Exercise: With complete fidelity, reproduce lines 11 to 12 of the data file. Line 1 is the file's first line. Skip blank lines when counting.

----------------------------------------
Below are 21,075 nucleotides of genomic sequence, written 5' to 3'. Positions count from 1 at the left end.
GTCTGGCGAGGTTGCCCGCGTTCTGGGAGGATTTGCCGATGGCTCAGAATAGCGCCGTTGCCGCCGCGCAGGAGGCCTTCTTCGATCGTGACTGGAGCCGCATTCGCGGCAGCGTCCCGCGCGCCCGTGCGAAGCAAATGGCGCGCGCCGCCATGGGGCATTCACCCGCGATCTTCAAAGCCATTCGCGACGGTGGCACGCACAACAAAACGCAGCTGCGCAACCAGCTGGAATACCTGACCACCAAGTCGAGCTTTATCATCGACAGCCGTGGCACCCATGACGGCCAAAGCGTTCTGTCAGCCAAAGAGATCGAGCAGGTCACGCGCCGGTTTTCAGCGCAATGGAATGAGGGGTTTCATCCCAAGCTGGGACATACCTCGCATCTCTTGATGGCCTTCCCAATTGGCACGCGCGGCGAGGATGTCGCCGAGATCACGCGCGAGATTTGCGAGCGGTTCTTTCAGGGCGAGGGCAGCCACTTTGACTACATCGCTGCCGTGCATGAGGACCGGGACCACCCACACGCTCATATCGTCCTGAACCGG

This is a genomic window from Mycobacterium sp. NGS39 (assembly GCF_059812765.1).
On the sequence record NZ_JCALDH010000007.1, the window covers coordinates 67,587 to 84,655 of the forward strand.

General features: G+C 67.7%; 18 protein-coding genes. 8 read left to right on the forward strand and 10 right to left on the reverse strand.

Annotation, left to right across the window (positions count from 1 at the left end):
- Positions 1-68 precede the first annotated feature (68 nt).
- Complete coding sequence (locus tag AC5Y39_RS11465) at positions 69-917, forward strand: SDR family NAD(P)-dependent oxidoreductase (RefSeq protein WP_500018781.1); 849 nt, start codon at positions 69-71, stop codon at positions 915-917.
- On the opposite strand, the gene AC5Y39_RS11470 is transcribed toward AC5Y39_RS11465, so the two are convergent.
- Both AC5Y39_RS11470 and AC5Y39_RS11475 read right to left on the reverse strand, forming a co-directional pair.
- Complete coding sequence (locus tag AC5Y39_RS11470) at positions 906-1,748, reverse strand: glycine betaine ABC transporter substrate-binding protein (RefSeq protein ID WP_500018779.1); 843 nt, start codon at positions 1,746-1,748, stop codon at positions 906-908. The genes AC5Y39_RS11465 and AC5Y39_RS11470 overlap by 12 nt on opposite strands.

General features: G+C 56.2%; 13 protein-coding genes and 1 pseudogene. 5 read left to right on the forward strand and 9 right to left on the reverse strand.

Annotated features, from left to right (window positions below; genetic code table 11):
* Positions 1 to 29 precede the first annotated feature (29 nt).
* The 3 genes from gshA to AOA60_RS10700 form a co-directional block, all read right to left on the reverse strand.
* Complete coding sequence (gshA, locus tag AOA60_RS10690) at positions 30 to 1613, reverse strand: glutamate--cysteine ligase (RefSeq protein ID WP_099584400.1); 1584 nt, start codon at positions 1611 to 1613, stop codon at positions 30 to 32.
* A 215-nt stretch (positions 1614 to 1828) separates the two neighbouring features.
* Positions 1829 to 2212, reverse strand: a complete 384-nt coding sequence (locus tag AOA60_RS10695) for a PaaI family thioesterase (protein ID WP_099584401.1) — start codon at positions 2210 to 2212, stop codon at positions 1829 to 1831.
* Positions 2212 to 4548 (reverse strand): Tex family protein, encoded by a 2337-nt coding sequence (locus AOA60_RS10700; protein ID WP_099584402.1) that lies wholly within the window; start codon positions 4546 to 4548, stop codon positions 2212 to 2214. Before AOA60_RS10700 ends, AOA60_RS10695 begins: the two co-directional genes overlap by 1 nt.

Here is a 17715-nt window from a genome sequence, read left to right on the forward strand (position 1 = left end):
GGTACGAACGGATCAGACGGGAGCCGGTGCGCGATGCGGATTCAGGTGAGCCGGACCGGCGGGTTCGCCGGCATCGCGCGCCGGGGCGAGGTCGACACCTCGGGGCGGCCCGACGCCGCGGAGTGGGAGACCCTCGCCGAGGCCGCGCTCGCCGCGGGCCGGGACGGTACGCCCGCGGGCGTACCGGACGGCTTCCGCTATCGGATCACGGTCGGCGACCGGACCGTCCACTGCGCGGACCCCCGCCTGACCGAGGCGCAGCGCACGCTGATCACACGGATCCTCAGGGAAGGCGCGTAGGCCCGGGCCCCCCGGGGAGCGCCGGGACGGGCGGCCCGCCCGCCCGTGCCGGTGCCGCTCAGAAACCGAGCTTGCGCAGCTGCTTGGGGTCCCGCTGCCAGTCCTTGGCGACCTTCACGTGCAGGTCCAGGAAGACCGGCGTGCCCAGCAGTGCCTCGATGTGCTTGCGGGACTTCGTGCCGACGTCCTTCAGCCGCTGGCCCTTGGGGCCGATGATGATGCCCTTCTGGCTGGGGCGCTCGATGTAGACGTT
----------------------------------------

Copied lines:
- Complete coding sequence (locus tag AC5Y39_RS11470) at positions 906-1,748, reverse strand: glycine betaine ABC transporter substrate-binding protein (RefSeq protein ID WP_500018779.1); 843 nt, start codon at positions 1,746-1,748, stop codon at positions 906-908. The genes AC5Y39_RS11465 and AC5Y39_RS11470 overlap by 12 nt on opposite strands.

General features: G+C 56.2%; 13 protein-coding genes and 1 pseudogene. 5 read left to right on the forward strand and 9 right to left on the reverse strand.